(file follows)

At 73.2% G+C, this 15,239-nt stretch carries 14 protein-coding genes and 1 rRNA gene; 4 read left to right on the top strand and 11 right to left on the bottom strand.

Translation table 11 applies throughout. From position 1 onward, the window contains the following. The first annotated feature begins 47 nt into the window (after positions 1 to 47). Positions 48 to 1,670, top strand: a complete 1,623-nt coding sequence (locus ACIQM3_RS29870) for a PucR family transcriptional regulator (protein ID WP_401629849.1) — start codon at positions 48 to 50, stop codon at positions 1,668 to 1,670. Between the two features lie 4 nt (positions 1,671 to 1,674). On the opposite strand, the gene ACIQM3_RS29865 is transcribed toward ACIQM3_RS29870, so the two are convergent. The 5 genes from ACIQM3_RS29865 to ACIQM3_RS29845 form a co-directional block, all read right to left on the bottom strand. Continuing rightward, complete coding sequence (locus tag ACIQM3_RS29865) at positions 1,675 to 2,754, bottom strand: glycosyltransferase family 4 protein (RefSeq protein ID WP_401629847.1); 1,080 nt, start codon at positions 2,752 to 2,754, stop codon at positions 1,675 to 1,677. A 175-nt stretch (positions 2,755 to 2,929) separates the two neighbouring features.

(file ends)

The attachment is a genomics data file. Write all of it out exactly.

At 73.2% G+C, this 15,239-nt stretch carries 14 protein-coding genes and 1 rRNA gene; 4 read left to right on the top strand and 11 right to left on the bottom strand.

Translation table 11 applies throughout. From position 1 onward, the window contains the following. The first annotated feature begins 47 nt into the window (after positions 1 to 47). Positions 48 to 1,670, top strand: a complete 1,623-nt coding sequence (locus ACIQM3_RS29870) for a PucR family transcriptional regulator (protein ID WP_401629849.1) — start codon at positions 48 to 50, stop codon at positions 1,668 to 1,670. Between the two features lie 4 nt (positions 1,671 to 1,674). On the opposite strand, the gene ACIQM3_RS29865 is transcribed toward ACIQM3_RS29870, so the two are convergent. The 5 genes from ACIQM3_RS29865 to ACIQM3_RS29845 form a co-directional block, all read right to left on the bottom strand. Continuing rightward, complete coding sequence (locus tag ACIQM3_RS29865) at positions 1,675 to 2,754, bottom strand: glycosyltransferase family 4 protein (RefSeq protein ID WP_401629847.1); 1,080 nt, start codon at positions 2,752 to 2,754, stop codon at positions 1,675 to 1,677. A 175-nt stretch (positions 2,755 to 2,929) separates the two neighbouring features.